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Which tropical island has just opened 14 ‘resort bubbles’ for vaccinated travellers?

The stunning island of Mauritius has just reopened to international travellers after being closed for 16 months due to COVID-19.
The stunning island of Mauritius has just reopened to international travellers after being closed for 16 months due to COVID-19.   -   Copyright  Unsplash
By Rosie Frost

Mauritius has just reopened its borders to international travellers after being closed for the past 16 months.

Vaccinated guests can opt to stay at 14 ‘resort bubbles’ where they will be allowed to use facilities including the pool and explore the beaches on offer. These hotels are already listed on the Mauritius Tourism website for visitors to choose from when they book their stay.

Travellers won’t be able to leave the resort as even vaccinated guests will have to remain in these bubbles for a 14-day quarantine period. Those staying longer than two weeks will be able to explore the rest of the island after negative PCR tests.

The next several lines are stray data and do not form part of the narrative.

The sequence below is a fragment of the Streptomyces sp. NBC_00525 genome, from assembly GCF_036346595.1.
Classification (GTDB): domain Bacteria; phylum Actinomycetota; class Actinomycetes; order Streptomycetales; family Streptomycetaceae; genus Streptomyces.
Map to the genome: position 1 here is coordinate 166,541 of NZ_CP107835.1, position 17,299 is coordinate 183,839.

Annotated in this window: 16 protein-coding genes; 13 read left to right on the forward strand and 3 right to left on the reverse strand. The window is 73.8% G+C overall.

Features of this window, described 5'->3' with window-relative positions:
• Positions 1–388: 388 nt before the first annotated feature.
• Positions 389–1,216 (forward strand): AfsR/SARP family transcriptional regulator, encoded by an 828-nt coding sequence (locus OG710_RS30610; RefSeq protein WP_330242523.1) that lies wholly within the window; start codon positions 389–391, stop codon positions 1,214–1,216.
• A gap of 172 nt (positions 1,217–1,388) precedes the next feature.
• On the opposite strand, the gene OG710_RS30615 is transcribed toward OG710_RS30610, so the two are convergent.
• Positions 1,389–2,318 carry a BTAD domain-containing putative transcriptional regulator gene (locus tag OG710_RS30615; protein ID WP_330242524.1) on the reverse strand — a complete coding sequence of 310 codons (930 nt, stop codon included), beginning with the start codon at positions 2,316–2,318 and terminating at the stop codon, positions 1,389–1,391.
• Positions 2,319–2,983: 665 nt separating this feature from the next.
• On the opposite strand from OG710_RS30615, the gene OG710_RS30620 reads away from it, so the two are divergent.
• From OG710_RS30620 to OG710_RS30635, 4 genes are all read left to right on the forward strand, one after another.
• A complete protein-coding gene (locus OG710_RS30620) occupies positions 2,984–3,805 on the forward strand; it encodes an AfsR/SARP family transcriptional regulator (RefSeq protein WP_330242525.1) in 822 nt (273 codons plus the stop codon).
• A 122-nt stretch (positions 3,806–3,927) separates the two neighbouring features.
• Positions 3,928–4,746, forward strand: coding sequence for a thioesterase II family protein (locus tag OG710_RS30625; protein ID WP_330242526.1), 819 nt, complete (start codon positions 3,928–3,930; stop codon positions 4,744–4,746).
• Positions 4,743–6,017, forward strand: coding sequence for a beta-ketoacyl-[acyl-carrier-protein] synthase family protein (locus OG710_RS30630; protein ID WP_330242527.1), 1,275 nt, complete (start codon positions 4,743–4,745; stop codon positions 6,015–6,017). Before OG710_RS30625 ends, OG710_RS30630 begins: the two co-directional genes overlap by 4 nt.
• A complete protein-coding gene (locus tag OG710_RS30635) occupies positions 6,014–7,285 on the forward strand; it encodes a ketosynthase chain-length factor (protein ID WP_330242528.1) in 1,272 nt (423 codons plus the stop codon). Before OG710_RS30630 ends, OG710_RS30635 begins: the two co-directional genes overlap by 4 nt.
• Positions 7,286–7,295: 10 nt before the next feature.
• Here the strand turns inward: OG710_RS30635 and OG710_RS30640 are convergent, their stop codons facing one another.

“Mauritius is delighted to be welcoming international visitors into our safe and secure environment on the island,” says Hon. Steven Obeegadoo, Deputy Prime Minister of Mauritius and Minister of Tourism.

Visitors to Mauritius must undergo a PCR test between five and seven days before departure and a negative result is required to enter the island. Vaccinated travellers will also have to have a PCR test on arrival at the airport, on day seven and then 14 of their holiday.

Unvaccinated guests will still have to book a 14-day stay at an official quarantine hotel where meals will be delivered to their room.

Mauritius’ accelerated vaccination programme

Before the COVID-19 pandemic, the hospitality industry reportedly made up 24 per cent of the nation’s gross domestic product (GDP) and employed nearly a quarter of all residents. As well as numerous restaurants and bars, the island destination is well known for its beaches, turquoise waters and coral reefs.

Without visitors, the Mauritian economy shrunk by 15 per cent in the last financial year meaning the country is keen for tourism to return.

The decision to partially reopen its borders came after a successful acceleration of the country’s vaccination programme. During the rollout, tourism workers and hotel staff were classed as frontline workers and prioritised along with their immediate households.

In June of this year, Finance Minister Renganaden Padayachy said that Mauritius was aiming to welcome 650,000 visitors over the next 12 months. But, with a full reopening not planned until the 1st of October, the island’s tourism industry will have to wait a little while longer to fully bounce back.